In this article and video…
The Best Diet for Depression, Nutrition Facts, 3 April 2018
The article seems to be based on his video from 2015:
… Dr. Greger argues that:
- Inflammation contributes to depression. “People who are depressed have raised inflammatory markers, such as C-reactive protein and inflammatory illnesses are associated with greater rates of major depression. … We find depression in even more benign inflammatory conditions such as asthma and allergies.”
- Reducing inflammation can reduce depression. (Conversely, “You can induce depression by inducing inflammation.”)
- Diet has been shown to both promote and reduce inflammation, so,
- Eating a diet that reduces inflammation can reduce depression.
He says that depression has probably been selected over the course of human evolution because it provides benefits, e.g. fighting infection:
Our body responds [to infection] by feeling lousy, sick, weak, tired, and slow. We don’t want to socialize. The only thing we do want to do is sleep. These symptoms are similar to the ones we experience during depression and are great for fighting infection.
There is a genetic component to depression, but also an environmental one. The predisposition to depression is genetic, i.e. some people are more prone to depression than others. In Greger’s example, the response to infection is environmental.
I think Greger’s arguments are credible. It’s not the first time I’ve heard them. However, I don’t think we can do away with depression entirely by eating an anti-inflammatory diet, nor would we want to given the benefits he described. We may be able to lessen it, reduce some symptoms, but you need the immune system’s inflammatory response, e.g. to cope with infection, cancer, insect bites, damaged tissue.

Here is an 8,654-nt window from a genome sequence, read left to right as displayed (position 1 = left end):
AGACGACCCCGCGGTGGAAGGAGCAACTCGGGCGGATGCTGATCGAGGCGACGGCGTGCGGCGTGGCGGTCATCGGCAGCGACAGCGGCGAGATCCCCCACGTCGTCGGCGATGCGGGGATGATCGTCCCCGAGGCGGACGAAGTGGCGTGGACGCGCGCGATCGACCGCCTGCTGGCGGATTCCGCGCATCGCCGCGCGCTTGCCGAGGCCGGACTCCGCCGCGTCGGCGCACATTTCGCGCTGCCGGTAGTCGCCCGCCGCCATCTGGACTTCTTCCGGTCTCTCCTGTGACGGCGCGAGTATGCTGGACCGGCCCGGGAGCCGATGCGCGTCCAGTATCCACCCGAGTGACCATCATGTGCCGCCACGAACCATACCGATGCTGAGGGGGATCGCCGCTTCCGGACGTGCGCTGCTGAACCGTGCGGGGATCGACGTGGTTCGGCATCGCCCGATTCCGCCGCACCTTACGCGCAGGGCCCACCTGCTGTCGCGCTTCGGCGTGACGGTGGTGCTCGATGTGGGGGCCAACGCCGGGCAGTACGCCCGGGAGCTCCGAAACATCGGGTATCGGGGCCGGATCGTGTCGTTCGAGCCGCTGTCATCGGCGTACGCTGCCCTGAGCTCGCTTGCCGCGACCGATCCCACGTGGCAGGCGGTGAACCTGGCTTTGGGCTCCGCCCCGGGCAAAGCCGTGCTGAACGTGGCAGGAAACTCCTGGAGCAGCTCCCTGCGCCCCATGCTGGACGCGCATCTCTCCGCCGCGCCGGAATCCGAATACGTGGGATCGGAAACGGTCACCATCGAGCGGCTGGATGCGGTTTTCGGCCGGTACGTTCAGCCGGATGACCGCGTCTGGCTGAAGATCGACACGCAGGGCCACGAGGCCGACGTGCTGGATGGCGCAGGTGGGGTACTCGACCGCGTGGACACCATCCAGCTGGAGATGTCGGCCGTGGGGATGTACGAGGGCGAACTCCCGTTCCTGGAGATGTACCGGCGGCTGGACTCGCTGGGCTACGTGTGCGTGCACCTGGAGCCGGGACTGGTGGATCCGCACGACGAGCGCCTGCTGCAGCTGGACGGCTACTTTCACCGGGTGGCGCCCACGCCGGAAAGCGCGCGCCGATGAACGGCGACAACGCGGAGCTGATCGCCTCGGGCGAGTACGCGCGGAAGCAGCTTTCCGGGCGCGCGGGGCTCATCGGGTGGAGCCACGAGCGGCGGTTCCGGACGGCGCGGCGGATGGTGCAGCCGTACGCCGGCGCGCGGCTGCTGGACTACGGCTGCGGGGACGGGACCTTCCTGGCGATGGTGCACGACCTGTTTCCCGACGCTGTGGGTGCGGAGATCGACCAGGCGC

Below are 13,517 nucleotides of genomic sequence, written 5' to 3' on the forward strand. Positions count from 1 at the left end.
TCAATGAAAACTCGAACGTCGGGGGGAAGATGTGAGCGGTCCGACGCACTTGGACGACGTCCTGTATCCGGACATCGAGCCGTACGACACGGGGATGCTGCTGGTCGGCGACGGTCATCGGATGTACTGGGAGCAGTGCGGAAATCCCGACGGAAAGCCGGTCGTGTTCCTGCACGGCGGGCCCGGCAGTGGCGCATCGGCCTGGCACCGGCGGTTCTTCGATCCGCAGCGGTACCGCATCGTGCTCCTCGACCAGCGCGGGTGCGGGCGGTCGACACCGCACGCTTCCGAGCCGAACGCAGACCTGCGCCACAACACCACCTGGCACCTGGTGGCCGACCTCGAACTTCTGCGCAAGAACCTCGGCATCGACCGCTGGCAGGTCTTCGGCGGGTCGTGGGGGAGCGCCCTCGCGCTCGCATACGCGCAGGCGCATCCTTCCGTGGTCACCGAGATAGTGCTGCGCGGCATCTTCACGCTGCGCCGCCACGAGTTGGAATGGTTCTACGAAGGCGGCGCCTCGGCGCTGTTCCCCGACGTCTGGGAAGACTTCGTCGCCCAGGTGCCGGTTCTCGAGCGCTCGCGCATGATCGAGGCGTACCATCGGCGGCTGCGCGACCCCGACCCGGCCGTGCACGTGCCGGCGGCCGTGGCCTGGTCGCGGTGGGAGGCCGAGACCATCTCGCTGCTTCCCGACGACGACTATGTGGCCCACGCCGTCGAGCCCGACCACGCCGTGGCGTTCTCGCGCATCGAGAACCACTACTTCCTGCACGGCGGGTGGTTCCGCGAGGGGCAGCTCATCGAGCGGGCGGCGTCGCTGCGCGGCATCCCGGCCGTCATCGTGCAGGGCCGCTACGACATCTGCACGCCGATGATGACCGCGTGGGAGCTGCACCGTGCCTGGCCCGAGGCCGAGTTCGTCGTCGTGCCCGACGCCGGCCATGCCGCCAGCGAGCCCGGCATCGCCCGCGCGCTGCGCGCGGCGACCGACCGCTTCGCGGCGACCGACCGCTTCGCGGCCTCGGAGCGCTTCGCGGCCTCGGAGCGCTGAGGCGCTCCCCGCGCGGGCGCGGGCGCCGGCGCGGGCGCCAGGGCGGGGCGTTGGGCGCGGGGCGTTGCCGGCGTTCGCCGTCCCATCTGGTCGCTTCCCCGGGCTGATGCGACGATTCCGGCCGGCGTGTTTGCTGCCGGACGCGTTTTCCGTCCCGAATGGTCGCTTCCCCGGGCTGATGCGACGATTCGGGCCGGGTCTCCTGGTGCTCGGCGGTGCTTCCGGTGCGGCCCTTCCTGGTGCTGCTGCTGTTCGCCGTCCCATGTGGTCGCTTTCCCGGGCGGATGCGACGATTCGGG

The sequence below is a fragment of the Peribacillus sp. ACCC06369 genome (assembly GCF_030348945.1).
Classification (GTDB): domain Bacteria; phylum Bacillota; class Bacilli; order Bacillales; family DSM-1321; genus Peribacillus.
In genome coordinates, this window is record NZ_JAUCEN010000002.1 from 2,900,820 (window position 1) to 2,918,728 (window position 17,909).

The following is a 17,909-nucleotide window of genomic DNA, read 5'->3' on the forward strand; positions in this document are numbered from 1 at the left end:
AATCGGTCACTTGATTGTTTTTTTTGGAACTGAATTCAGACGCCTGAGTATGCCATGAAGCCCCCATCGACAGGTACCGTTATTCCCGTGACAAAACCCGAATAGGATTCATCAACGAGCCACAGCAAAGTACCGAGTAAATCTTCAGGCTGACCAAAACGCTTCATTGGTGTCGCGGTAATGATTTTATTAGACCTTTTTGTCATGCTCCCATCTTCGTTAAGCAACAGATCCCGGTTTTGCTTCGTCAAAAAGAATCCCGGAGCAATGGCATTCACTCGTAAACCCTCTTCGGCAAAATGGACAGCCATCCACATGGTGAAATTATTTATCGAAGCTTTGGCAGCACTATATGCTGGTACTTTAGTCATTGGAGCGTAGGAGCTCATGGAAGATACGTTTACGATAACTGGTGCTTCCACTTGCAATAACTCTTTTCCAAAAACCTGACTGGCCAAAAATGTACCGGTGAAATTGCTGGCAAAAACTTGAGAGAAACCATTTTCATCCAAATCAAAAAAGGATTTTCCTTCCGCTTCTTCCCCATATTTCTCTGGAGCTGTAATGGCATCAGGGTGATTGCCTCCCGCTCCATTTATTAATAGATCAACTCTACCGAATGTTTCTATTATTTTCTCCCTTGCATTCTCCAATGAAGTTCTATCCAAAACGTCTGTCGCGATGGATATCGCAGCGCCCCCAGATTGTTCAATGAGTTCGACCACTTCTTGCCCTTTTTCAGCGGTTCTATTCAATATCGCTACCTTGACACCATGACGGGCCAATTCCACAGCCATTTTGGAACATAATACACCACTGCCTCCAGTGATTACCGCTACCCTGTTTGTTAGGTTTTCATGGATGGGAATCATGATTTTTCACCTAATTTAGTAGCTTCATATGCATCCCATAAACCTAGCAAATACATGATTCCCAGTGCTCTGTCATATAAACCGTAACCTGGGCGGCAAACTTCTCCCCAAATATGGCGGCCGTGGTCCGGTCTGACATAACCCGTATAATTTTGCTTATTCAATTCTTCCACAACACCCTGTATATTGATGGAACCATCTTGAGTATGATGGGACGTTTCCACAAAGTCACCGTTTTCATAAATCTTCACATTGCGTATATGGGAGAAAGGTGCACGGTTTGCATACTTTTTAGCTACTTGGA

The 4 classic signs of inflammation are: heat (calor), pain (dolor), redness (rubor), swelling (tumor). Another one I learned in school is loss of function. To these we should probably add depression. All of these are useful (to a degree), albeit uncomfortable. Trying to dampen or eradicate them, say, with a pill, can be counterproductive.
On the other hand, if we’re doing something that causes inflammation and its unwelcome attributes, why not change it? This is where Greger’s argument works for me. What are we doing that’s causing inflammation? We’re eating a lot of animal foods:
The most anti-inflammatory diet is a plant-based diet, which can cut C-reactive protein levels by 30% within two weeks, perhaps because of the anti-inflammatory properties of antioxidants.
Where else does inflammation in our diet come from? Endotoxins. … Endotoxins in animal products can cause a burst of inflammation within hours of consumption. What does this burst do to our mood? Within a few hours of injecting endotoxins, inflammation shoots up, increasing feelings of depression and social disconnection.
There are other foods that increase levels of inflammatory compounds … vegetable oils, dairy foods, alcohol, sugar/carbs for people with insulin resistance or diabetes, saturated fat. Exercise increases inflammation also, particularly resistance training or anything that results in sore muscles. Being obese causes inflammation.
We eat an anti-inflammatory diet and are only depressed at times, in relation to specific situations like dying pets or relatives.
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